He said Leopold would enter the employee's car for the meeting. After at least one such meeting, he said, Leopold described receiving the best oral sex he'd ever had.
Earlier Tuesday, another police corporal testified that the executive protection detail was "getting quirky" under Leopold, and not the same as it had been under former County Executive Janet S. Owens.
Cpl. Joseph Pazulski said he wanted to leave the protection detail, but was concerned about telling Leopold because Leopold had told him of moves he had made to adversely affect county employees' careers.
Pazulski did not explain what was "quirky" about the detail, and prosecutors did not press him on the point.
It was Pazulski's second day on the stand. On Friday, he said that while on duty he had planted campaign signs at Leopold's direction. He said Leopold, who was recovering from back surgery, told him it was all right because he was with Pazulski.
On Friday, the veteran officer said he also had served on the police protection detail for Owens, the first Anne Arundel County executive to have a security detail. Pazulski said he never touched one of her signs, but when a supporter came for one, he would pop the trunk of the car in which they were stored.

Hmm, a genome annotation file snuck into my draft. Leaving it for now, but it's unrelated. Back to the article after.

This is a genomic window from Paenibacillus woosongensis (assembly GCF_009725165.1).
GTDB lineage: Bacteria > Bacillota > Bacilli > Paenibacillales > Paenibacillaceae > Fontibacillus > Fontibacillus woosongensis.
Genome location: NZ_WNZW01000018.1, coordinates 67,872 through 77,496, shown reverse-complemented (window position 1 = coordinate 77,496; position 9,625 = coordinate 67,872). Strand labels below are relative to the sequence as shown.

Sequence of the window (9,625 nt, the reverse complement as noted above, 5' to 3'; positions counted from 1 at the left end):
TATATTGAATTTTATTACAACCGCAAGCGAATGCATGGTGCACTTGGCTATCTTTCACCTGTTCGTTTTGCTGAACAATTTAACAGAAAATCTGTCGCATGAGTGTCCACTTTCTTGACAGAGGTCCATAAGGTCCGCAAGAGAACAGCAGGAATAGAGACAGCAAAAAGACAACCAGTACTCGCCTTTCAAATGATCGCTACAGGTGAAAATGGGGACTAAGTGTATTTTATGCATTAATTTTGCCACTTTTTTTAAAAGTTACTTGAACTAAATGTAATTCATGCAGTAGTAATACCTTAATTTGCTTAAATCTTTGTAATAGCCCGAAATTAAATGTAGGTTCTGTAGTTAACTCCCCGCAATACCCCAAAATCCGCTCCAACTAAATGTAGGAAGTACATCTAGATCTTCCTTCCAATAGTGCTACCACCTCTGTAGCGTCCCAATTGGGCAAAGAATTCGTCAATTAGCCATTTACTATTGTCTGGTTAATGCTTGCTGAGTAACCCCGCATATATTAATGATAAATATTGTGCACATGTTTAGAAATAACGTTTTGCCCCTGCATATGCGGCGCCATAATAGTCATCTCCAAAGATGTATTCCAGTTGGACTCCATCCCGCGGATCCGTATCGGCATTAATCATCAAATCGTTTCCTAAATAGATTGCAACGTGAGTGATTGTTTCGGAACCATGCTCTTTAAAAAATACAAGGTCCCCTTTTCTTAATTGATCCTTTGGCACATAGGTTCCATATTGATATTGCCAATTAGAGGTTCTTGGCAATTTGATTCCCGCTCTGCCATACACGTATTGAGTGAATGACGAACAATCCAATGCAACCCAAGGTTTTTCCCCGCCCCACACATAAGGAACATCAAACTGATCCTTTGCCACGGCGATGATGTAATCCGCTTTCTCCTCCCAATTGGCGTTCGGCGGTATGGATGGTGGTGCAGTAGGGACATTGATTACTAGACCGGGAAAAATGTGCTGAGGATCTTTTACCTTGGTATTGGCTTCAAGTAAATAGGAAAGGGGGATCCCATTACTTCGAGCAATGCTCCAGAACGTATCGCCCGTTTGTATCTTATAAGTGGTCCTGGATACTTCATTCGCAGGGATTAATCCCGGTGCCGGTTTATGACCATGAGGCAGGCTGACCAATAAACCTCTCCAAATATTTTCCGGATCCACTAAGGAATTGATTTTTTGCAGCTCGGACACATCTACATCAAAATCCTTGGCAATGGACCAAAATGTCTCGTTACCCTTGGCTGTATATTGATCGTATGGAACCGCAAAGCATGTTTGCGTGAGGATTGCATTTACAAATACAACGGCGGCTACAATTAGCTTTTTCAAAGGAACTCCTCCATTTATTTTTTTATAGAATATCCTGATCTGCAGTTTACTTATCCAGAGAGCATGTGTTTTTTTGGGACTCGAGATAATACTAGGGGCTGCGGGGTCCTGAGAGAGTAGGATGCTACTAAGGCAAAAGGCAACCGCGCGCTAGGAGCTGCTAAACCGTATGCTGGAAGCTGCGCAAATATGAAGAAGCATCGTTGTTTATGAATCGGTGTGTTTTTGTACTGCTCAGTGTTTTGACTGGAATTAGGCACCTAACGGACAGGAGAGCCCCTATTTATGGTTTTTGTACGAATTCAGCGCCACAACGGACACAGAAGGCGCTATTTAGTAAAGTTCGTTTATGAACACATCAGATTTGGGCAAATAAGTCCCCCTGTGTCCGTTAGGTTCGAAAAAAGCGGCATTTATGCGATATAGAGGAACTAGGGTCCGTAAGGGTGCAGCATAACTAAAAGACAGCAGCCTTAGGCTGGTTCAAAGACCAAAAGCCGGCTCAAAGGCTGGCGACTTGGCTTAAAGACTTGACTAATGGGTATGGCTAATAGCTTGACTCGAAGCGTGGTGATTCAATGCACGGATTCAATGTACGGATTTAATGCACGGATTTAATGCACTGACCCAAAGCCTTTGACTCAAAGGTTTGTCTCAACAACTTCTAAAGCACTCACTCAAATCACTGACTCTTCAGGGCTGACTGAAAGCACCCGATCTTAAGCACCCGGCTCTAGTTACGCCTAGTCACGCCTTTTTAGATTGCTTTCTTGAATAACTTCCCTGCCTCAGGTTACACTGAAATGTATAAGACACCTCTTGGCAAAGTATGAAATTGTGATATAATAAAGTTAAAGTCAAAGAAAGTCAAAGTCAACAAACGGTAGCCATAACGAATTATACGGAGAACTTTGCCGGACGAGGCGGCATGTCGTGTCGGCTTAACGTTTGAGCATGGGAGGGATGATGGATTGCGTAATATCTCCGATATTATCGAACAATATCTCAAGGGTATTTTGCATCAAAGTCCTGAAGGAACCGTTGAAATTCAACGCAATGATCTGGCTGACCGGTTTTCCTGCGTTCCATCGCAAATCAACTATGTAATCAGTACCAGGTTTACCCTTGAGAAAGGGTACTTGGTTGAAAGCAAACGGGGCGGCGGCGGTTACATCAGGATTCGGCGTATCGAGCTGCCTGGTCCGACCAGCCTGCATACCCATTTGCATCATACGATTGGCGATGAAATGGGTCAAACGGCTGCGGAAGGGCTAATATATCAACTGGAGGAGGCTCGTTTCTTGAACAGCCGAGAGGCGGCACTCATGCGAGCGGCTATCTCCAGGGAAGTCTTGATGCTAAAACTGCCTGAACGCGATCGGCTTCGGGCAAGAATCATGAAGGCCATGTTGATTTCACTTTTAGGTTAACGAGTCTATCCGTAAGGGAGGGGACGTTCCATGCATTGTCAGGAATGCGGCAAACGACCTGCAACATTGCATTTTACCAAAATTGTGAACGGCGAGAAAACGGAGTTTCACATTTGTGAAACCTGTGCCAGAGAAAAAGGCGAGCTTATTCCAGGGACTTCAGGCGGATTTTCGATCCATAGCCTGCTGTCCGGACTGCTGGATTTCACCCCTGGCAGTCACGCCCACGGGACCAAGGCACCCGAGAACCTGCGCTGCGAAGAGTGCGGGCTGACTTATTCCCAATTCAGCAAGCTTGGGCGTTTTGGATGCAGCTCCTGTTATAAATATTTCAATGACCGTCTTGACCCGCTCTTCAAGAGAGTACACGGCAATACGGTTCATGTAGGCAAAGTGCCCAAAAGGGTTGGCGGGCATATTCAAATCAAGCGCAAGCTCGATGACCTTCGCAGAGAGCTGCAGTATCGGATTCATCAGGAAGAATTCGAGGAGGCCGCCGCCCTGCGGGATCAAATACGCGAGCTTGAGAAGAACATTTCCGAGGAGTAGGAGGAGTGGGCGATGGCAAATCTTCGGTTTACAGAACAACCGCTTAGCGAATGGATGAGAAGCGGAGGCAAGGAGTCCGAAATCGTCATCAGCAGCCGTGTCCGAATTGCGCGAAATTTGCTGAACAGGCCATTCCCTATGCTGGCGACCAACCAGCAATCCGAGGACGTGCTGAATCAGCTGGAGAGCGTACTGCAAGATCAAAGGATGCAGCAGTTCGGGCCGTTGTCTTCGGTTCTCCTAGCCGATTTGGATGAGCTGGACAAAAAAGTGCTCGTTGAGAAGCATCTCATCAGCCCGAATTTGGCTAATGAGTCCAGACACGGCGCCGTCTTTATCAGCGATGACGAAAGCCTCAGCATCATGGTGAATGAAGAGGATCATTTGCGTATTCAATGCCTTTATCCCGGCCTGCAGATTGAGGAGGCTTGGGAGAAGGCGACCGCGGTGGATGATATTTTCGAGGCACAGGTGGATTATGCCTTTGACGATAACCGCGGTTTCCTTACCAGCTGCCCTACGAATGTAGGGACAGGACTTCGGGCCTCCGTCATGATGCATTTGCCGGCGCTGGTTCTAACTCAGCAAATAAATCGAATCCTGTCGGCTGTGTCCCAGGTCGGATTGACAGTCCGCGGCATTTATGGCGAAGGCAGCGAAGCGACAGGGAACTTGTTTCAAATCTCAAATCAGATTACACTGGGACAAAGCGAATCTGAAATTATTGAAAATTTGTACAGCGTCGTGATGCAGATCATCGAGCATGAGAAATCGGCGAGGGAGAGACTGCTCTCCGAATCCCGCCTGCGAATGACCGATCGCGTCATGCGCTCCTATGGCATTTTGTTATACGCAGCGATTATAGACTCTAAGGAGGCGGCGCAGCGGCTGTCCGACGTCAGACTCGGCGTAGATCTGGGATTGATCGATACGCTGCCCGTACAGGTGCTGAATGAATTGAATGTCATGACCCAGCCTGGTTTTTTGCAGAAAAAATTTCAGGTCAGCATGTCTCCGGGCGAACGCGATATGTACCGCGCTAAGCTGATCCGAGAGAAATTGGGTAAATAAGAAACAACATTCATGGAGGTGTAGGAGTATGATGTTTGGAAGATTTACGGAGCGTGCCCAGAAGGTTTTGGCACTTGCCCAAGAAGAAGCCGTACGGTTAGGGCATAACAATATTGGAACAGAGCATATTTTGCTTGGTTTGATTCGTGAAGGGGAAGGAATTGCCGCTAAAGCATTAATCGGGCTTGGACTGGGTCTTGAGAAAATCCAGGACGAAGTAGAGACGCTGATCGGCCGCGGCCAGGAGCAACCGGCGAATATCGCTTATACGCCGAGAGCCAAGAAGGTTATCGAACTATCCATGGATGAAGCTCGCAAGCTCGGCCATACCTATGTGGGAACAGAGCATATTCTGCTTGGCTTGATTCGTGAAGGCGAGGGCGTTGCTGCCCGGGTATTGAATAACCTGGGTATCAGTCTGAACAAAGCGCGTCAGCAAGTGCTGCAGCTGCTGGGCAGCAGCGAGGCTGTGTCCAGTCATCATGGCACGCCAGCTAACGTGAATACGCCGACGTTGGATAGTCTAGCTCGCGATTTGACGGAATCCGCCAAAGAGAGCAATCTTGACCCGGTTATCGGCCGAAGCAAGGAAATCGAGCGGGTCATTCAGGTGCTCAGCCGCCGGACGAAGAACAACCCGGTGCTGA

Pazulski testified that Leopold grew dependent on his police drivers after suffering debilitating back pain. Leopold would ultimately have two surgeries in 2010 to address his spinal stenosis, which left him dependent on a urinary catheter.
Brown said Leopold directed him to empty his catheter bag, a chore he described as "humiliating." He was the second witness to testify that he drained the bags, after Leopold's scheduling secretary last week.
Tuesday concluded with testimony from Leopold aide Erik Robey on the executive's 2010 re-election campaign.
Robey, who is now Leopold's chief of staff, described a shoestring campaign effectively managed by the executive himself. Robey described handling checks and taking the cherry-red Leopold campaign signs to the candidate's house for distribution to volunteers.
Robey testified that he saw his role as helping Leopold get re-elected "in any way I could."
He is expected to return to the witness stand when the trial resumes Wednesday morning.
State Prosecutor Emmet C. Davitt, who is arguing the case himself, is expected to call more former members of the executive protection detail, which was disbanded last year.
In his opening statement last week, an attorney for Leopold, Bruce Marcus, said there are no rules, laws or regulations against the actions of which Leopold is accused.
He told Sweeney last week that the "tabloid-like" allegations might reflect Leopold's "poor judgment" and "lack of social grace," but they did not rise to the level of a crime.
Leopold was indicted last March on four counts of misconduct in office and one count of fraudulent misappropriation by a fiduciary.
If convicted of the fraud charge, Leopold could be sentenced to up to five years in prison. Judges have broad leeway on sentences for misconduct in office because the charge carries no specific penalty.
Leopold has remained in office while under indictment.